05 August 2011

Is typing and running code a form of cheating?

I received this email from a player today:

Is it okay to use sqlplus at all while taking a quiz? I know reading oracle documentation is acceptable, and typing the quiz in sqlplus verbatim is not allowed, but are we allowed to test basic concepts in sqlplus at all? I have been assuming it is not allowed. For example, I wasn't sure if IS OF type returned true if the value of the variable was the type or if the variable was the type. The documentation isn't always clear. If I was allowed to use sqlplus, I would have tested out a few statements to verify the expected outcome of that statement. 

The answer is: it is perfectly all right to use SQL*Plus, Toad, SQL Developer, PL/SQL Developer, etc. to write and execute code to help you answer the quiz.

You should not (and, in fact, you should not be able to) copy and paste code from a quiz, and then simply execute it. But as I note, you should not be able to do this; most quizzes present code as an image. If the code is accessible for copying, then it is not (or, shall I say, should not be) a competitive quiz (rankings and prizes) and we don't really care if you copy and paste.

But if you want to take the time to type in a block of code (or more), then execute that code to see the results, please go right ahead. The most important objective of the PL/SQL Challenge is to improve your knowledge of PL/SQL (and SQL and APEX and....). I can think of few better ways to do this then to write code. 

You will, of course, be "penalized" for taking the time to write code; your score will be reduced by the extra time required to do so. But it is definitely not cheating.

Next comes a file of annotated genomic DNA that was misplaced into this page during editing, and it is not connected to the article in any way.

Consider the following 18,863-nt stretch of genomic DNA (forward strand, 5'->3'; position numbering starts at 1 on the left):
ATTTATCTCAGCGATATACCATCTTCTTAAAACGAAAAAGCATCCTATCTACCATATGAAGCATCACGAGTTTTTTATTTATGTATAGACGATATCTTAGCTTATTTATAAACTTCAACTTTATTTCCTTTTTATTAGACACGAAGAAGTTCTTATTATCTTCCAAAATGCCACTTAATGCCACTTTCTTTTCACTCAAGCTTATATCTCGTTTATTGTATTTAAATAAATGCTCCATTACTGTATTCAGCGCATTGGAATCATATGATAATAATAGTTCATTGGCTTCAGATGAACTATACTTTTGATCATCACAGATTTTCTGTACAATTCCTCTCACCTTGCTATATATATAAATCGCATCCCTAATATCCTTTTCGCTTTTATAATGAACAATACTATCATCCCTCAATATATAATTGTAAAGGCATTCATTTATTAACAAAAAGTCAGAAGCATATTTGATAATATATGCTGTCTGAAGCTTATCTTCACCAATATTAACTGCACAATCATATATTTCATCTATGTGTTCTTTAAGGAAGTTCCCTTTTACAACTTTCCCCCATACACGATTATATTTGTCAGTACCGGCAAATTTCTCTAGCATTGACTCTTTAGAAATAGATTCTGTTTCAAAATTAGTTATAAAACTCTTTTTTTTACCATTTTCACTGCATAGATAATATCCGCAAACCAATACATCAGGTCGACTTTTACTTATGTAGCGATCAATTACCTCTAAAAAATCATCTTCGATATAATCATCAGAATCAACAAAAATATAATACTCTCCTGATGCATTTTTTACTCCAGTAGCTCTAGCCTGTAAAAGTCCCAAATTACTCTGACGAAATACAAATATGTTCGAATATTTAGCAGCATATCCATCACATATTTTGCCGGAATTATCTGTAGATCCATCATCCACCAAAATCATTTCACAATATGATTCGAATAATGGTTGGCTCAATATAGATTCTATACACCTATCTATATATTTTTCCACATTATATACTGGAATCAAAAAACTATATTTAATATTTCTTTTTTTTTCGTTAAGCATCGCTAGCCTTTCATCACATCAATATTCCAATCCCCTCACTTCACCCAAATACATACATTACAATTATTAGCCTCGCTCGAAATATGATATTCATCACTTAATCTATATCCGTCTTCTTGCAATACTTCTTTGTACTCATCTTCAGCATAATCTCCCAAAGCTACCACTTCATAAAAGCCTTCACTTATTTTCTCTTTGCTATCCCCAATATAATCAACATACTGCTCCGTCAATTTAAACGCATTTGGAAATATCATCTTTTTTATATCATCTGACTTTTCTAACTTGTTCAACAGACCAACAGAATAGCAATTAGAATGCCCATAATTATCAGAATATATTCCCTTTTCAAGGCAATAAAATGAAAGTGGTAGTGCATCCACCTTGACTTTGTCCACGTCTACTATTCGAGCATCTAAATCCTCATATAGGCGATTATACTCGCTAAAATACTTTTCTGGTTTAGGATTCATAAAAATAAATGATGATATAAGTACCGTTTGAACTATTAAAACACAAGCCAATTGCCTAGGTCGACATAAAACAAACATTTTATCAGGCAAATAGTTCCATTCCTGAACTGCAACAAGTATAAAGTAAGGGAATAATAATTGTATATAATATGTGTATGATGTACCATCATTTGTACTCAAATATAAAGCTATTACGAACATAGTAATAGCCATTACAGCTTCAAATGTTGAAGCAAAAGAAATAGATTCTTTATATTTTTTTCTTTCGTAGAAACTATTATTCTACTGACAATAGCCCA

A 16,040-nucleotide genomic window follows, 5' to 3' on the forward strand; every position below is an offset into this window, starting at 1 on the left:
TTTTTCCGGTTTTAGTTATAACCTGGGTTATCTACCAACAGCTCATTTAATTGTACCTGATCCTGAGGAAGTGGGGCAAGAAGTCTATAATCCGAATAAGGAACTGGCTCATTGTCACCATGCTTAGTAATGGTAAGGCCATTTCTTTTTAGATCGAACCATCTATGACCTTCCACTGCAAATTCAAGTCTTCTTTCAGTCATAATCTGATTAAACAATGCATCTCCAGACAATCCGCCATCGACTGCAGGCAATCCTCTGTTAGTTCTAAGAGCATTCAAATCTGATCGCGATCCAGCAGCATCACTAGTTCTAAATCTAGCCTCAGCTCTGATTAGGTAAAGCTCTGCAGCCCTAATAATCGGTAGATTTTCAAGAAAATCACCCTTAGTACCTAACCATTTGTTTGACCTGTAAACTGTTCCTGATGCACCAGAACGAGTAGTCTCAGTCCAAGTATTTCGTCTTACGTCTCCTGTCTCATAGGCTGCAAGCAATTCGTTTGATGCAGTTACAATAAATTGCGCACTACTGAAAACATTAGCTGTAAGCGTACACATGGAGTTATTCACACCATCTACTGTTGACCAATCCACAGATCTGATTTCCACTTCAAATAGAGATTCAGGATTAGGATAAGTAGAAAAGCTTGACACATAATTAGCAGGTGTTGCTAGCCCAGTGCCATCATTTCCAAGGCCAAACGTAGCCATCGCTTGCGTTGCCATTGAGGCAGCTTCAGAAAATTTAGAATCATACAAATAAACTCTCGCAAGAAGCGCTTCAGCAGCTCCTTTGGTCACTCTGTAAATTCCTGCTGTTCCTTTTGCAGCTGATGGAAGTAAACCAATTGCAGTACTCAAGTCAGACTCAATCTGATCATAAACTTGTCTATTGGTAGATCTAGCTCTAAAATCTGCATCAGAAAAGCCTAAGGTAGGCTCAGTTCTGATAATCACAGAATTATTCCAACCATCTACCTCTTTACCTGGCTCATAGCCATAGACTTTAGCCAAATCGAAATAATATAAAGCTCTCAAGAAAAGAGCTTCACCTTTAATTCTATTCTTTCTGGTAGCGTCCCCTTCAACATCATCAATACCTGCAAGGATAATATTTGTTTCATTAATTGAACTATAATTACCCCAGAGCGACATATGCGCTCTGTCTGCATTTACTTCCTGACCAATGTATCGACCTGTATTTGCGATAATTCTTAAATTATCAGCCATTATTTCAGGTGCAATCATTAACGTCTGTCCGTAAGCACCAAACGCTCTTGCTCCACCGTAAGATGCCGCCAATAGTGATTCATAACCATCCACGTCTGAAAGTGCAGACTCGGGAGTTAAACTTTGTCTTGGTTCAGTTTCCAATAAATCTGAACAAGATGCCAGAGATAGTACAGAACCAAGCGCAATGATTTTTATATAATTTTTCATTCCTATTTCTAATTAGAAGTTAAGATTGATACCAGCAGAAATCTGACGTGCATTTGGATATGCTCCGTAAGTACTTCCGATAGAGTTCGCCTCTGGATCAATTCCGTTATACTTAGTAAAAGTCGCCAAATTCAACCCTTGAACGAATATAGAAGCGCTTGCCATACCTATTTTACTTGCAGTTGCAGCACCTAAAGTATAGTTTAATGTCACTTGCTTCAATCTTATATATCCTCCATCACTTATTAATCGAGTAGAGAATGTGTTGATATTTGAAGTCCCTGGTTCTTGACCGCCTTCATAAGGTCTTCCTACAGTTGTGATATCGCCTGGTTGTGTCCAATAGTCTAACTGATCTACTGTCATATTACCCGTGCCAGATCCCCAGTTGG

1. I'll put my hand up and say that for many quizzes I'll run some code in SQL*Plus. This incurs a time penalty, but it's not as great as that for getting the quiz wrong.

    Being able to quickly write a simple bit of code that will correctly test an assumption is an important skill to have. So many times I've had people ask me a question, and instead of just answering "off the top of my head", I'll open SQL*Plus in front of them, write a quick test, and demonstrate it. (Sometimes the test will reveal that I don't have everything "in the top of my head" as accurately as I thought...)

    I agree with the comment about *writing code* - I learn things best by doing it myself. Some people learn things most effectively by listening to lectures or podcasts, or reading books. For me, however, I need to have the code flow from my own fingertips - trying different inputs and examining the output in real time. Only then does it become so internalised that I stop having to look up the documentation every time.

  2. Hello Jeff, All,
    I think you said it excellently for me as well :) :)
    We seem "to belong to the same party" ...

    Trying out things is nice, but sometimes I feel
    that I am kind of "losing my self-confidence" and just trying out things that I in fact do know perfectly well...

    Other occurrence is that you say to yourself: "Oh, well, I am not 100% sure of this, so SQL*PLUS is at hand and I better try it" ... and then you make a small mistake and lose a lot of time... and maybe also give up at some point ... while simply thinking of it without trying out anything would have worked 100% well ...

    Trying out things with your own fingers,
    by typing code and not just cut/pasting it
    is indeed the best way to learn things,
    if we only could do it before the quiz comes ...

    Daily working practice, however "colorful" and full of problems sometimes, probably will never touch many of the topics we encounter in the quiz ... so I need to create myself a kind of
    "private self school" and learn them alone, and practice them as much as possible on my own.

    For me, probably because most of the time I learn without having a database at hand,
    reading books remains a (or "the") top way of learning things ... and there are lots of
    them that just await us ...

    I am sure this topic will never be completely exhausted ...

    Thanks & Best Regards,
    Iudith Mentzel